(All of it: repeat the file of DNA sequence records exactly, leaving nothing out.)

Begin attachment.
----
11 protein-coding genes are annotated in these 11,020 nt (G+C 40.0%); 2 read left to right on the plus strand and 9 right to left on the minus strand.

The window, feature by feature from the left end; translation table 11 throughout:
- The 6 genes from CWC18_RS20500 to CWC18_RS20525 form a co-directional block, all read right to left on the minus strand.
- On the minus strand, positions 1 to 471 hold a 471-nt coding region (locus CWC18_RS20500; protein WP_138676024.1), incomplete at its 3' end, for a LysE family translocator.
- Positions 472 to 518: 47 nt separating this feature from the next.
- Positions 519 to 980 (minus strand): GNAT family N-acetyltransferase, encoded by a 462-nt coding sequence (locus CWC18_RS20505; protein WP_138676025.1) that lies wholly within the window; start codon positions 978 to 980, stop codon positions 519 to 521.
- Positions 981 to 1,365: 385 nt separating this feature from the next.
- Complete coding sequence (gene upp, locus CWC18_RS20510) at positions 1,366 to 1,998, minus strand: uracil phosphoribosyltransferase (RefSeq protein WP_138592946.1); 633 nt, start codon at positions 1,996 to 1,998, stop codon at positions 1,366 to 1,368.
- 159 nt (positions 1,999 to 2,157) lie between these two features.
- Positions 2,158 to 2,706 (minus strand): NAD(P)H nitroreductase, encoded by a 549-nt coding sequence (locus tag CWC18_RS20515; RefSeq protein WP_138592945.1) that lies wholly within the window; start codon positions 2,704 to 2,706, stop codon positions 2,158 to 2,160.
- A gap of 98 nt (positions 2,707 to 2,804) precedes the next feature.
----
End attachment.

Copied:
11 protein-coding genes are annotated in these 11,020 nt (G+C 40.0%); 2 read left to right on the plus strand and 9 right to left on the minus strand.

The window, feature by feature from the left end; translation table 11 throughout:
- The 6 genes from CWC18_RS20500 to CWC18_RS20525 form a co-directional block, all read right to left on the minus strand.
- On the minus strand, positions 1 to 471 hold a 471-nt coding region (locus CWC18_RS20500; protein WP_138676024.1), incomplete at its 3' end, for a LysE family translocator.
- Positions 472 to 518: 47 nt separating this feature from the next.
- Positions 519 to 980 (minus strand): GNAT family N-acetyltransferase, encoded by a 462-nt coding sequence (locus CWC18_RS20505; protein WP_138676025.1) that lies wholly within the window; start codon positions 978 to 980, stop codon positions 519 to 521.
- Positions 981 to 1,365: 385 nt separating this feature from the next.
- Complete coding sequence (gene upp, locus CWC18_RS20510) at positions 1,366 to 1,998, minus strand: uracil phosphoribosyltransferase (RefSeq protein WP_138592946.1); 633 nt, start codon at positions 1,996 to 1,998, stop codon at positions 1,366 to 1,368.
- 159 nt (positions 1,999 to 2,157) lie between these two features.
- Positions 2,158 to 2,706 (minus strand): NAD(P)H nitroreductase, encoded by a 549-nt coding sequence (locus tag CWC18_RS20515; RefSeq protein WP_138592945.1) that lies wholly within the window; start codon positions 2,704 to 2,706, stop codon positions 2,158 to 2,160.
- A gap of 98 nt (positions 2,707 to 2,804) precedes the next feature.